A new report shows that Peter Jackson isn't New Zealand's only star act.

The rest of our creative sector is also making a big economic impact.

The report by PWC on employment and economic impacts of creative industries was commissioned by WeCreate.org.nz - a new umbrella group covering 20 sectors and formed to represent the creative industries and win over politicians and the public.

"Creative industries are similar in size to forestry, double the size of the printing sector, and half the size of sheep, beef cattle and grain farming," said WeCreate.org NZ chair Paula Browning.


The inaugural annual study focuses on four sectors.

To read the reports on the four sectors click here.

It shows the publishing, music, television and film sectors of New Zealand's creative industries have the equivalent of 14000 full time employers increasing to 30,599 staff including the total jobs in the sector.

Annually the sector contributes more than $3.6 billion to the local economy, however the figures do not allow for the taxpayer subsidies and tax breaks for the film industry.

Browning said that figures are the foundation stone for a new push by creative industries to show how much they contribute.

"You have to start somewhere," she said.

Of the four sectors covered in the survey film and television is by far the biggest and the figures related to 2011, when Peter Jackson's "The Hobbit" was still in production.

PwC took data from the Statistics NZ's 2011 estimates that the film and television industry had 10,284 direct full time equivalent employees but on a wider scale provided 21,315 jobs.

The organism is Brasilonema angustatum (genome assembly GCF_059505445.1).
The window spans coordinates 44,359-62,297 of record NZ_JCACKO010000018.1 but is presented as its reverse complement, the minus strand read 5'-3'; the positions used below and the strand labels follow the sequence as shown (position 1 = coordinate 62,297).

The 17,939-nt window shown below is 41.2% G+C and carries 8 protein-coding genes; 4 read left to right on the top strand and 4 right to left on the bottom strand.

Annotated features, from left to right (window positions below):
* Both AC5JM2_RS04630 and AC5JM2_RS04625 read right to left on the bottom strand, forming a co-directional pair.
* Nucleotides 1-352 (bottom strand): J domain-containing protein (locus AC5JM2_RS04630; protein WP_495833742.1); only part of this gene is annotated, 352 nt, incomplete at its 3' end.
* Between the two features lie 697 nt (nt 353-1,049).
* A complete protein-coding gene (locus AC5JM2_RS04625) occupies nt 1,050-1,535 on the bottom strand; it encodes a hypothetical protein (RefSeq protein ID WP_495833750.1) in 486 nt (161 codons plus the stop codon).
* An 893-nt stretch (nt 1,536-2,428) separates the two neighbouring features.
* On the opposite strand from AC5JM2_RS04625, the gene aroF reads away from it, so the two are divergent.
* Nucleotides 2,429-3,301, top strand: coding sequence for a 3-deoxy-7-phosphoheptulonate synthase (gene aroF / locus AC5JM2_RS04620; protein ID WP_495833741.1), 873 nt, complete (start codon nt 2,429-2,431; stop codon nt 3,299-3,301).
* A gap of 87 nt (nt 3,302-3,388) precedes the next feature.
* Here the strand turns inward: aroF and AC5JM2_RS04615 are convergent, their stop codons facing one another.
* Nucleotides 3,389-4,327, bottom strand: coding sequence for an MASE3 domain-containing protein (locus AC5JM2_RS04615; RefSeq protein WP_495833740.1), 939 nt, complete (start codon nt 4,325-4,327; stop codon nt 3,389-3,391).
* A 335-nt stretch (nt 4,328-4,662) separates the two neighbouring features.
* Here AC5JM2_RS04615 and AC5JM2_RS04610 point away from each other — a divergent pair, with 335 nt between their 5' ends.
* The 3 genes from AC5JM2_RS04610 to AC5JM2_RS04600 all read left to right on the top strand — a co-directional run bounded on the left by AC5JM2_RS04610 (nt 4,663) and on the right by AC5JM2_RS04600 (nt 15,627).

The film and television industry's 2011 contribution to GDP was $1.28 billion.

More recent figures were supplied for the music industry, which has had cutbacks of staff in this international record industry conglomerates.

According to the PwC survey there were 1670 jobs directly and 4077 in the wider sector with a 2013 GDP contribuition of $205 million.

In this sector the biggest employer was music radio broadcasting with 846 jobs, with a wider impact of 2158 full time equivalent jobs.

Book publishing accounts for a direct 2940 full time equivalent employees with a total impact on 5160 jobs.

The biggest sector for direct direct employees was educational books with 300 staff increasing to 710 contributing.

The sector's 2013 GDP contribution was $160 million.

"For the first time we have a base line from which we can judge the growth in the sector," Browning said.